The stamps of the Jimmy Nelson – Ode to the Netherlands issue feature photo portraits of women and girls in Dutch national and regional dress. Most portraits are of the upper body and face. The viewing direction of those portrayed changes. The background is dim and dark, making the bright areas in clothing and headgear stand out more. A collage of other photographic portraits from the locations and regions featured on the stamps is printed at the top of the sheet edge, against an equally dark background. This photomontage also features men in regional dress. On each stamp sheet, a line on the sheet edge serves as a graphic element to connect the photomontage on the sheet edge and the photo portraits on the stamps.
The font used for the denomination 1 and Internationaal was designed in 2018 by type designer Martin Majoor from Arnhem. The remaining typography used the 1991 font Didot by Adrian Frutiger for Linotype of Berlin (based on the Didot fonts of 1784-1811) and the 2010 font Aperçu by Colophon Foundry of London/Los Angeles.
The Jimmy Nelson – Ode to the Netherlands stamps were designed by Larissa Rosvaenge. She is responsible for all designs as a graphic designer within the Jimmy Nelson Studio team. She also designed the book Between the Sea and the Sky from which the photos featured on the stamps were taken.
The Between the Sea and the Sky project was created during the Covid pandemic. At the time, travelling to faraway places, where Jimmy Nelson usually takes his photographs, was not possible. ‘As a creative company, we are always looking for human connection,’ Nelson explains. ‘Thanks to the Covid measures, we discovered that there is actually a great wealth of cultural heritage within the Netherlands. A heritage that creates connections within the conscious community, also through storytelling and experiencing a collective past together. As a creative studio, we consider beauty to be an important factor. We are not anthropologists or regional dress experts. But we delved deep into the subject and presented it in the most beautiful and balanced way possible. Both in the book and in the accompanying exhibition and now also on the stamps.’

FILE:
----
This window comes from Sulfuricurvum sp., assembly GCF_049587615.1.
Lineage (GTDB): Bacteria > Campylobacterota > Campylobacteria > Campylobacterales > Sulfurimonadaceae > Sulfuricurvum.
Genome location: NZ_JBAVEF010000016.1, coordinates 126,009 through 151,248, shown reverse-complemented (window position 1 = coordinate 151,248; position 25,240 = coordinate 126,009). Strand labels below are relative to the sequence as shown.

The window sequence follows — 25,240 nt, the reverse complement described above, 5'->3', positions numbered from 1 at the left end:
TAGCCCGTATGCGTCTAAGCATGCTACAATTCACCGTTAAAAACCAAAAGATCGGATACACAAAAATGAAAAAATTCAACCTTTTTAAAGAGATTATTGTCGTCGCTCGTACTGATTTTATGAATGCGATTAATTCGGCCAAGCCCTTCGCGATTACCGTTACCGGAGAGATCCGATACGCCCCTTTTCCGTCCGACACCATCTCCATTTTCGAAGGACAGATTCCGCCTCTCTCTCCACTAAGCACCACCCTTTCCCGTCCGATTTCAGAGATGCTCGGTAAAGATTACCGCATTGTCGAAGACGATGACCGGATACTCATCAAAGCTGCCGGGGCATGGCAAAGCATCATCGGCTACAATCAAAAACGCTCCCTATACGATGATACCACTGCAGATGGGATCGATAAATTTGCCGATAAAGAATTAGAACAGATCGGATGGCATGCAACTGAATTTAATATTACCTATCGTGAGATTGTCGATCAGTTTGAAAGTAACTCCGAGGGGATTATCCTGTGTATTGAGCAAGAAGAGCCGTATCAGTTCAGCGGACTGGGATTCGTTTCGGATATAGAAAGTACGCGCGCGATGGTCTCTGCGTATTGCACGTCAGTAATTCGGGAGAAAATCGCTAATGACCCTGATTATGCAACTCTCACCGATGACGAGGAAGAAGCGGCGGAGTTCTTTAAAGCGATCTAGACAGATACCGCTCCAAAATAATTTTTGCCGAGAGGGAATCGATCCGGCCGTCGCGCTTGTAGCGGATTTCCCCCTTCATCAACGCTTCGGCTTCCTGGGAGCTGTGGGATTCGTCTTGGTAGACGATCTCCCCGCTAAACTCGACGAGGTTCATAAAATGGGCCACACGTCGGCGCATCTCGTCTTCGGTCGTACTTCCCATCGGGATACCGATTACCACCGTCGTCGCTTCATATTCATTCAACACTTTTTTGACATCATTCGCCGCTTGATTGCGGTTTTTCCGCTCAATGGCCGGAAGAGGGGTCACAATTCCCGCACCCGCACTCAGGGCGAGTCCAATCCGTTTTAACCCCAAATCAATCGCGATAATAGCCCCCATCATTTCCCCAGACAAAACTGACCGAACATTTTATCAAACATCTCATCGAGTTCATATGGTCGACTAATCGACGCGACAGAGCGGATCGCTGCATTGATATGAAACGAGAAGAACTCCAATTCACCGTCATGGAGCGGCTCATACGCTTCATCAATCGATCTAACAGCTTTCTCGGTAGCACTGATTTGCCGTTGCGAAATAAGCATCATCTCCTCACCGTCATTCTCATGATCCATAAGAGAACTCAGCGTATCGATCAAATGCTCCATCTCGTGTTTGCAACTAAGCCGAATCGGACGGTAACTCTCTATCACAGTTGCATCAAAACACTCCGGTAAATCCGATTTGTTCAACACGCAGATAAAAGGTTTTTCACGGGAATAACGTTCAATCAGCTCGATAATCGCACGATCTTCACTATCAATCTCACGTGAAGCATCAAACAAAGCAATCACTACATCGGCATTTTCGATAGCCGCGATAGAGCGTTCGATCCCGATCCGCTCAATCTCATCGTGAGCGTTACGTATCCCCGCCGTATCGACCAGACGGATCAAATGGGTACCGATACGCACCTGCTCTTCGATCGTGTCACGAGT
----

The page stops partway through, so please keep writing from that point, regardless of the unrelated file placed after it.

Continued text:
Larissa Rosvaenge believes the search for balance was an important starting point for the design of the stamps. ‘Of course, the source material was not unknown to me, since I worked on the book for 2 years. I know all the photos, all the people in them and every detail. The official launch of the book in September last year took place at a gathering of hundreds of those who were portrayed in the book on the Museumplein. All wearing national or regional dress. So that’s when I met everyone in real life. It was like meeting celebrities.’
Reflecting the seasons
The stamps represent every single photographed community, from Axel to the Zaan region. Rosvaenge: ‘Initially, when I was selecting the images, I did not restrict myself to anything. I first looked at which people in the book resonated with me the most and whether the images meshed well with each other. Then we started to focus more on balance. Balanced ages, for example: the youngest person portrayed on the stamps is 3 years old, the oldest well into their 80s. But also balance in where people came from, what colours predominated in the pictures and what viewing directions there were. Moreover, we tried to avoid repetition as much as possible. It was interesting to see that a colour scheme that reflects the seasons emerged almost spontaneously. We ended up with stamp sheets on which white predominated in winter, light colours emerged in spring, stronger colours appeared in summer and darker shades surfaced in autumn.’
Intensity of expressions
The mood of the portraits is defined by the way Nelson photographs his subjects. ‘This is always done with the utmost respect,’ he says. ‘In an environment where silence prevails and where I become fully subservient to the subject. Technology also plays an important part. I shoot in natural light with an analogue plate camera, with a wide aperture and a slow shutter speed. This requires people to sit still for a long period of time, and you can see that in the intensity of their facial expressions. It is literally a unique photograph. And they’re all unedited, unlike today’s polished digital photography. We are always looking for beauty in imperfection.’